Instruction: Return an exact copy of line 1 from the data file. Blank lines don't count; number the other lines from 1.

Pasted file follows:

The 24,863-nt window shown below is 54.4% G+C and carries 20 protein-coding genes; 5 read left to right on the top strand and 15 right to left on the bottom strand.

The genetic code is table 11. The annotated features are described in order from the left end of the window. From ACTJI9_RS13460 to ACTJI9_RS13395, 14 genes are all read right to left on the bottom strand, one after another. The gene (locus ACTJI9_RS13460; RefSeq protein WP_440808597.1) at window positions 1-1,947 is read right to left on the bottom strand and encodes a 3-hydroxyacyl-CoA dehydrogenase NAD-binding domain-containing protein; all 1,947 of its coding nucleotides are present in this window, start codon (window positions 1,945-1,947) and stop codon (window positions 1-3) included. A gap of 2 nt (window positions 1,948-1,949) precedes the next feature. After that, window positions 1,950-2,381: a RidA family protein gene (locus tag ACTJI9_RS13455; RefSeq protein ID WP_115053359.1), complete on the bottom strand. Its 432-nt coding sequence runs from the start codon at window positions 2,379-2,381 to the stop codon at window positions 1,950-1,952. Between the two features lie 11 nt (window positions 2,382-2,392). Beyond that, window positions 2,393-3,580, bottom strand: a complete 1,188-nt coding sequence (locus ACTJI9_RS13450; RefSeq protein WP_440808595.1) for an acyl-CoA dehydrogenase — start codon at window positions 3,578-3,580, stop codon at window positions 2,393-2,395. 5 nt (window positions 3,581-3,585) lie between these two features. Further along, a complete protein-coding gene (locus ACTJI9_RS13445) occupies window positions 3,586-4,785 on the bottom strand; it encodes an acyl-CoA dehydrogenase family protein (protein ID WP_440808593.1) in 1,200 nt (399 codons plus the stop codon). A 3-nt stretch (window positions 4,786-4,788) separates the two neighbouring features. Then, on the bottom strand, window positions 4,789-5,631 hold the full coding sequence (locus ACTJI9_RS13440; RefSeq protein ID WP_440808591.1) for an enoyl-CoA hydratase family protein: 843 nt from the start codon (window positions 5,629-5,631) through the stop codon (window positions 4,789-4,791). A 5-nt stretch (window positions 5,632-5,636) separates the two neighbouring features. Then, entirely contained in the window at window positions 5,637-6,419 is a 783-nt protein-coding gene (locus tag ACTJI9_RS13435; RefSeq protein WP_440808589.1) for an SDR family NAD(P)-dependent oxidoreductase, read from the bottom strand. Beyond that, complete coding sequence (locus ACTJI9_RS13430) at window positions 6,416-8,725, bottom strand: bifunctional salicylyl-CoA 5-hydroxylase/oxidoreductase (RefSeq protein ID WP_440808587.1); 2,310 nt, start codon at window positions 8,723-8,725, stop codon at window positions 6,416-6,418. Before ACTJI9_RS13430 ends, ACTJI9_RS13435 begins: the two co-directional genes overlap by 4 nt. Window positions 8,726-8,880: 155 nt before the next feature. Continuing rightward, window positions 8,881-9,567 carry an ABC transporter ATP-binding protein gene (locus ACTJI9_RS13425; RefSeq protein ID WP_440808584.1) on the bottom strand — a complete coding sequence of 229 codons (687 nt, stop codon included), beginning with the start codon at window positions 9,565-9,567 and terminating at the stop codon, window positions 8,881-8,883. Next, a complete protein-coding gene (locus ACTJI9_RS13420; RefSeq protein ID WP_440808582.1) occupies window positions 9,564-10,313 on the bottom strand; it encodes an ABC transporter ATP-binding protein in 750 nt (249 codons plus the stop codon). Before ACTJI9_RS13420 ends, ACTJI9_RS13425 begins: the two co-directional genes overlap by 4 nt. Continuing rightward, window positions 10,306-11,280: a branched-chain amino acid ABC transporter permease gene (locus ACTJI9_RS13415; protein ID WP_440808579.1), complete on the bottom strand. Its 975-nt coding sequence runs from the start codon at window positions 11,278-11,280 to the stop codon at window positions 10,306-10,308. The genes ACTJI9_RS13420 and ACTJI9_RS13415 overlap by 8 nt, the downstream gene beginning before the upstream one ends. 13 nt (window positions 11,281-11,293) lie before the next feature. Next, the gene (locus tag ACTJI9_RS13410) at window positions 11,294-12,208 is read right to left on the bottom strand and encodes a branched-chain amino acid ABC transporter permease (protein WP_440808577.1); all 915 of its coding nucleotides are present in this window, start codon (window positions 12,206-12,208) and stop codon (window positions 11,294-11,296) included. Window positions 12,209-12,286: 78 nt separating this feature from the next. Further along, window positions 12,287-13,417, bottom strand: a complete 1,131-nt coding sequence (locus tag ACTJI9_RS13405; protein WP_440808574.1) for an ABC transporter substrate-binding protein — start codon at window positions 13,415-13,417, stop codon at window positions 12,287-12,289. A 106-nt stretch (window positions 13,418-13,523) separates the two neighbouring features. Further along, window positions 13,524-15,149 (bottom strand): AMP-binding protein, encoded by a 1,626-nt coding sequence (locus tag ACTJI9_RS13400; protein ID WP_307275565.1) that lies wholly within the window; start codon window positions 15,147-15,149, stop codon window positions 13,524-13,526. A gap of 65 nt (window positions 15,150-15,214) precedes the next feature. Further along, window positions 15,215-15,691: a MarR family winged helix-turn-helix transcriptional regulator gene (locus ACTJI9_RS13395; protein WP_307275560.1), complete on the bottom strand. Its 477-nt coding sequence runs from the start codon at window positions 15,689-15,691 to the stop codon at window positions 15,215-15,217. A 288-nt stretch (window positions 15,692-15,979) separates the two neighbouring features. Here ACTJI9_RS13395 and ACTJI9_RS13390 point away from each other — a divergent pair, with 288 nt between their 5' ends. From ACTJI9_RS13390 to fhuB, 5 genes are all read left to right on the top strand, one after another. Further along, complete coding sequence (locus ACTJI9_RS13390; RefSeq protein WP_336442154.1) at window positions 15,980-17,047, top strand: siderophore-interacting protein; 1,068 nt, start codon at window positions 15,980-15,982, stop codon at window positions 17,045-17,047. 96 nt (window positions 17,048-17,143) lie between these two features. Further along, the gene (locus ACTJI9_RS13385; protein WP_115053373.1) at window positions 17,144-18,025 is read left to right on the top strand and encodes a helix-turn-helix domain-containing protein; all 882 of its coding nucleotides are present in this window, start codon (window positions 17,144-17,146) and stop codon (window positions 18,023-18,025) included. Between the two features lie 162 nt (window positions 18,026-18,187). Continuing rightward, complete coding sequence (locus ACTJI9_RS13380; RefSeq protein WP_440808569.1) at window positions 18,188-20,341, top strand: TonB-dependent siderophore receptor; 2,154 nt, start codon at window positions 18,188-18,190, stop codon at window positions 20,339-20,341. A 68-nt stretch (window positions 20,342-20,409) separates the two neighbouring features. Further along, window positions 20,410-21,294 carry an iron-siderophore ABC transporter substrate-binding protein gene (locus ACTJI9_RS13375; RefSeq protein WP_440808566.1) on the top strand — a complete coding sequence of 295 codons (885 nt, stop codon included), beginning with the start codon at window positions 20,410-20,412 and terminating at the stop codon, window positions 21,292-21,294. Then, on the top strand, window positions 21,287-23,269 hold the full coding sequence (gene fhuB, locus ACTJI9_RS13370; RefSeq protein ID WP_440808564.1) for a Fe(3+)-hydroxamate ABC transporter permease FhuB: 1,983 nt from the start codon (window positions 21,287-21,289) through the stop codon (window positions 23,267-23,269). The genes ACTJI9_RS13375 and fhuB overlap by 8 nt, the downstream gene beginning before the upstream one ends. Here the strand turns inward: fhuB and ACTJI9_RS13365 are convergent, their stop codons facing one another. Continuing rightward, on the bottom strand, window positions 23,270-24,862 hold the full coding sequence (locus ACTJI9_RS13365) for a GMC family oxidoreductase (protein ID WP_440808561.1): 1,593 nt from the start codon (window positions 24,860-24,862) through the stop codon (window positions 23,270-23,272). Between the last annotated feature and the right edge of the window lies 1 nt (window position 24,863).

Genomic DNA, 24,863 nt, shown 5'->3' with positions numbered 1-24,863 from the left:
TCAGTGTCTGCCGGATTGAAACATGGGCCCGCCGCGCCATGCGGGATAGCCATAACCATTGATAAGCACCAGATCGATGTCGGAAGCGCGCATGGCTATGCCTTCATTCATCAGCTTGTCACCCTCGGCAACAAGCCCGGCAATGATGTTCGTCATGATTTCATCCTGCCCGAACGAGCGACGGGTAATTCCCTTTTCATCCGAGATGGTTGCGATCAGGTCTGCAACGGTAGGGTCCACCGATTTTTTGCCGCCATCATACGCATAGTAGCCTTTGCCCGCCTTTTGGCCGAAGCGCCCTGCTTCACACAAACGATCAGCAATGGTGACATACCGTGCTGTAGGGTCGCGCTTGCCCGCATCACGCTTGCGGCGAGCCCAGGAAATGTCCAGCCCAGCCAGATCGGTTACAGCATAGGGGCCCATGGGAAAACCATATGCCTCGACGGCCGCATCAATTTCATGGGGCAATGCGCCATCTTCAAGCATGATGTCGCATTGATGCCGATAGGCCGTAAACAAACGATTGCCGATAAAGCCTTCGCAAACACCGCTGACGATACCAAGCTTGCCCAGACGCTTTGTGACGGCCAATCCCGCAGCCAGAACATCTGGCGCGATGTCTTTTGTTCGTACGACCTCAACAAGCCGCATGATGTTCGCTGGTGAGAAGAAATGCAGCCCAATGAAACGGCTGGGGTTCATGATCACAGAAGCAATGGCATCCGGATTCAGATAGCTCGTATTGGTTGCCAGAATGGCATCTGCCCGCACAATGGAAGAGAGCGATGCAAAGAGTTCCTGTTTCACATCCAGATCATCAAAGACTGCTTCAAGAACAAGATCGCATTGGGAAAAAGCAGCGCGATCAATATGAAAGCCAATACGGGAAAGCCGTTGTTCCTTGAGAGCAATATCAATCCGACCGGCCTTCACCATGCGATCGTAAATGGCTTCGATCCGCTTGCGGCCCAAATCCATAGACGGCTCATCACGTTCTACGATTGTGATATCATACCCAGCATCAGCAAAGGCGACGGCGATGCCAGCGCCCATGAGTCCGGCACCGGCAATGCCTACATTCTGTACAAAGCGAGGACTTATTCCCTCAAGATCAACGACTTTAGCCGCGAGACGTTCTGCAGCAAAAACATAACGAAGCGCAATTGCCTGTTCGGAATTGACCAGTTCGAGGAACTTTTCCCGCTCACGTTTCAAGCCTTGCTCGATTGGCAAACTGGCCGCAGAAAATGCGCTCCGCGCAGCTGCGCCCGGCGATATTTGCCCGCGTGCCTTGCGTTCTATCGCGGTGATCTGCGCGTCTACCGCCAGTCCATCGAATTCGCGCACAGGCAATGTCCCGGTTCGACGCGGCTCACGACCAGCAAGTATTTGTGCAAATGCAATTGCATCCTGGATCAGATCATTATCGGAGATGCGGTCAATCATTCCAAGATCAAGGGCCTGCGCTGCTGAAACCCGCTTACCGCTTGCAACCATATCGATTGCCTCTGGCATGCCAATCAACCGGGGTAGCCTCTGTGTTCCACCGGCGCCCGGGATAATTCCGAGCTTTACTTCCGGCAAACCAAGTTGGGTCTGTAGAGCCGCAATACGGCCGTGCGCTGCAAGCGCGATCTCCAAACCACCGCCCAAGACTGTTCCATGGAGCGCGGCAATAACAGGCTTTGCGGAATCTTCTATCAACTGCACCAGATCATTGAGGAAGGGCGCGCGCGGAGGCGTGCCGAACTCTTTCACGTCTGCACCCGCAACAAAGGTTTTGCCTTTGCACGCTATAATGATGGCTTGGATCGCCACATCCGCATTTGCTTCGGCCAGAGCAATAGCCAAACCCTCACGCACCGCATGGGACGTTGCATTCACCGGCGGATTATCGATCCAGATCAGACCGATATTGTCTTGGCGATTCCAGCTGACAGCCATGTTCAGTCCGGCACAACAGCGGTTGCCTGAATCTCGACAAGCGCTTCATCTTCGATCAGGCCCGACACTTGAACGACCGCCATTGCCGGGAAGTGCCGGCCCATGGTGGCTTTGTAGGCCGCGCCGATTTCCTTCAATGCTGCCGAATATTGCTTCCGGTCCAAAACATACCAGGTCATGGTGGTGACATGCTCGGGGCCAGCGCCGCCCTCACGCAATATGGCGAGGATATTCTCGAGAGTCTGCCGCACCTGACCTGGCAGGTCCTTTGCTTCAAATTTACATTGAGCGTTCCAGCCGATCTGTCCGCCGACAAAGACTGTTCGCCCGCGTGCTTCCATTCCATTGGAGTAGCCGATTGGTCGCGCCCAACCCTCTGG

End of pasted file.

The 24,863-nt window shown below is 54.4% G+C and carries 20 protein-coding genes; 5 read left to right on the top strand and 15 right to left on the bottom strand.